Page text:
In my experience: this isn't limited to young minds! Older people behave like this too. And I don't know what past these people remember where general society ponderously studied Anna Karenina or Finnegans Wake after a hard day at the plant; I'm willing to bet most people preferred simple consumption then too, you just didn't have to see them as much or run into them (we still spend most of our waking lives watching TV all day, and it was worse pre-Internet).

All this mental contortion to help an asshat

As for the editor of a journal or whatnot, I just remember the headline: I Don’t Know How To Explain To You That You Should Care About Other People. Impacts of predatory behavior are real, and if you don't want to believe a collective of women that their lives are worse because someone made deliberate, selfish choices at their expense, there's nothing I can say to convince you to believe or care for them. And I'll note that folks like the author demand I treat their opinions respectfully but they can't do it for large numbers of people who almost always get punished for calling out their experiences.

I'll also point to this great essay, on how #MeToo isn't so much about sex as it is about work. We should remember the other effects of predatory men in the workplace in addition to sexual trauma. Every woman founder I know gets hit on by VCs, and get offered funding contingent on dates and sex. This happens to almost none of the male founders I know. You can't tell me it's a fair obstacle to disproportionately put on entrepreneurial women who want to start companies.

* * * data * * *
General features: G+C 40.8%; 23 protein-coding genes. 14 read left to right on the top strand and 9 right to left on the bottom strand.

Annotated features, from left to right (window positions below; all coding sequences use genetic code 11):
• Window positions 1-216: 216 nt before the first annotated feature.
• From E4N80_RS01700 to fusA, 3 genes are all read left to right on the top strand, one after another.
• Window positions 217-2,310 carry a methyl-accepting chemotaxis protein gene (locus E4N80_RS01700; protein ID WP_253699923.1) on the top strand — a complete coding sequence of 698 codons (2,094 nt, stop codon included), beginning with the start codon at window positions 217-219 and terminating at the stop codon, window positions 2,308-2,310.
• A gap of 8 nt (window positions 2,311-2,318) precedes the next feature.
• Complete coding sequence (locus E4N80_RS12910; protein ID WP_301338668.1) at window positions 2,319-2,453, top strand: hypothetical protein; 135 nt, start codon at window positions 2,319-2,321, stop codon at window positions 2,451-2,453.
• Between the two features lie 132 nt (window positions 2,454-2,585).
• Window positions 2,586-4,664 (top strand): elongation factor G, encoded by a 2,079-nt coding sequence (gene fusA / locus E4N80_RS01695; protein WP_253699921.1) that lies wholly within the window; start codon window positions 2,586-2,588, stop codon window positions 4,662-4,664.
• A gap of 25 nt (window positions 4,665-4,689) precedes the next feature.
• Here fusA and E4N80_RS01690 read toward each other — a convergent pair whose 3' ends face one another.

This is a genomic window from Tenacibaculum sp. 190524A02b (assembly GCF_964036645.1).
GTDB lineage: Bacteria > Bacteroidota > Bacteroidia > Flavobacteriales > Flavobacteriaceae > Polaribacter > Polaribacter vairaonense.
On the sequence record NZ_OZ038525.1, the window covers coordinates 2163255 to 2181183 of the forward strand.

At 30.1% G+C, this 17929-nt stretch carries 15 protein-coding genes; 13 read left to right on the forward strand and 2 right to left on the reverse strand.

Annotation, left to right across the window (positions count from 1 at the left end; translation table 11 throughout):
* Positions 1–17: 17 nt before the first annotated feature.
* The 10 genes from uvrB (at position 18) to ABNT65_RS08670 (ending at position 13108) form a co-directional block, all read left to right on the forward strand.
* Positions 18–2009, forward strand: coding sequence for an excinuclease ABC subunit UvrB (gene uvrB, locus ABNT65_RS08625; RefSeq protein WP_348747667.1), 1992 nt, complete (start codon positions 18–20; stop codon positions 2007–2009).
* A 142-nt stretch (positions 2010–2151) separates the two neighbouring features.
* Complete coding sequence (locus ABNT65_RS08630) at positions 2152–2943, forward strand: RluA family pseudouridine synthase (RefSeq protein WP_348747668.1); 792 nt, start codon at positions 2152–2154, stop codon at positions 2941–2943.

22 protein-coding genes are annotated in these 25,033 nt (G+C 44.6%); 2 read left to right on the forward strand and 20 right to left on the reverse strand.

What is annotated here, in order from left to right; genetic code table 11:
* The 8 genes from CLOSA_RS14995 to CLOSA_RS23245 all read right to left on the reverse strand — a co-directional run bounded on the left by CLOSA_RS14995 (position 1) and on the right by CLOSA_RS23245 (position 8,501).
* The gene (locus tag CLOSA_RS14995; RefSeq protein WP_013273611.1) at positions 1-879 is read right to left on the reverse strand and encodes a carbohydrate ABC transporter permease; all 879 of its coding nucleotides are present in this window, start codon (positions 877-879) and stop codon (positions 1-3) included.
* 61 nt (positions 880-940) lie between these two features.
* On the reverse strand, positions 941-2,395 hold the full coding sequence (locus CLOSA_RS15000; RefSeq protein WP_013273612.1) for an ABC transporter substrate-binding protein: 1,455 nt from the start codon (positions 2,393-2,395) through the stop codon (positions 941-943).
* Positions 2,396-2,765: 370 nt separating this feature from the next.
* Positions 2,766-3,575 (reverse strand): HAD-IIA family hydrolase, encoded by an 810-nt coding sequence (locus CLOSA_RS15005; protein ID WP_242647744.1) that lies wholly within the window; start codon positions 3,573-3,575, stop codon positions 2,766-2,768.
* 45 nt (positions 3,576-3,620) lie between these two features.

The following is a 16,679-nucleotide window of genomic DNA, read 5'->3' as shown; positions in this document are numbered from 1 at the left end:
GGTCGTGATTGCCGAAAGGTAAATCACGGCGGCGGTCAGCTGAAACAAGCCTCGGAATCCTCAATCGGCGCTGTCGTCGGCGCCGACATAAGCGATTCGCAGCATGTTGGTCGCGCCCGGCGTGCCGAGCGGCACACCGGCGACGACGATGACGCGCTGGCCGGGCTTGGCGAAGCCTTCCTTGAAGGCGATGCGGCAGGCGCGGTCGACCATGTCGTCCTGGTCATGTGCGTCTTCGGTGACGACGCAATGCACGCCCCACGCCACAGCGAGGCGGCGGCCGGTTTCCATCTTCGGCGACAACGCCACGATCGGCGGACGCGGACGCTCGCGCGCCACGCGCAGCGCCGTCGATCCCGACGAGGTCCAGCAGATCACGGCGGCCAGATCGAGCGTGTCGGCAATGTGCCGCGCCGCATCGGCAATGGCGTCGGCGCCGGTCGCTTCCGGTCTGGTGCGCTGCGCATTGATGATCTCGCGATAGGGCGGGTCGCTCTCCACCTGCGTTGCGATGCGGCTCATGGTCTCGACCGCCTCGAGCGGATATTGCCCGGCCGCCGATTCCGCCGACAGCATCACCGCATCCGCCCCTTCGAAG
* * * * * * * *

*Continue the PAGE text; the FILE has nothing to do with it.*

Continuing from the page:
What I suspect is happening, for the author, is illustrated well by this comic by Matt Lubchansky at The Nib:

Comfortable people never seek change. Click for source.

Matt is great. You should see his personal comic, and I love The Nib generally.

I'm sure the author feels things have gone a little too far, but is failing at empathy because, well, their lives are largely unchanged if this specific editor is allowed to be a creeper.

It's common for folks to believe that abuse may be necessary for great work to exist: it is, unfortunately, one of the prevailing cultural narratives in our stories. From Tonya Harding's mother in I, Tonya to J.K. Simmon's character in Whiplash, to Daniel Day-Lewis in The Phantom Thread, to the myth of Steve Jobs, to House … it's everywhere. I imagine if you're someone who doesn't think much, it's tempting to think those are an accurate reflection of human output in the real world.

But it's not. Again, social science. Management theory is super studied, and it turns out being an abusive asshole, if anything, reduces output of anyone you're in charge of or around. I don't have to kick my dog to cook a good meal, and I don't have to be a predator to start a magazine. Kick them out.


Why I'm not linking it

I found it and… it's not worth linking to. Message me if you're really curious, but I was expecting a more reputable outlet (I'd not heard of this one, it was started by neocons), has an embarassing website, and most of all, the piece was published by a junior in college. Her first job was going to be at one of The Bad Dude's cancelled initiatives, and I think that factors into "what was lost" ("my first gig, to be a token hip young conservative").

It's frankly not worth piling on (I've written terrible, simple articles in my undergrad days), and the bullet points my dad texted me were largely representative for how deep as it got, with the added benefit of being shorter.

But I'd already written most of this, so I thought I'd share it anyways.

Thanks for the read! Disagreed? Violent agreement!? Feel free to drop me a line at , or leave a comment below! I'd love to hear from you πŸ˜„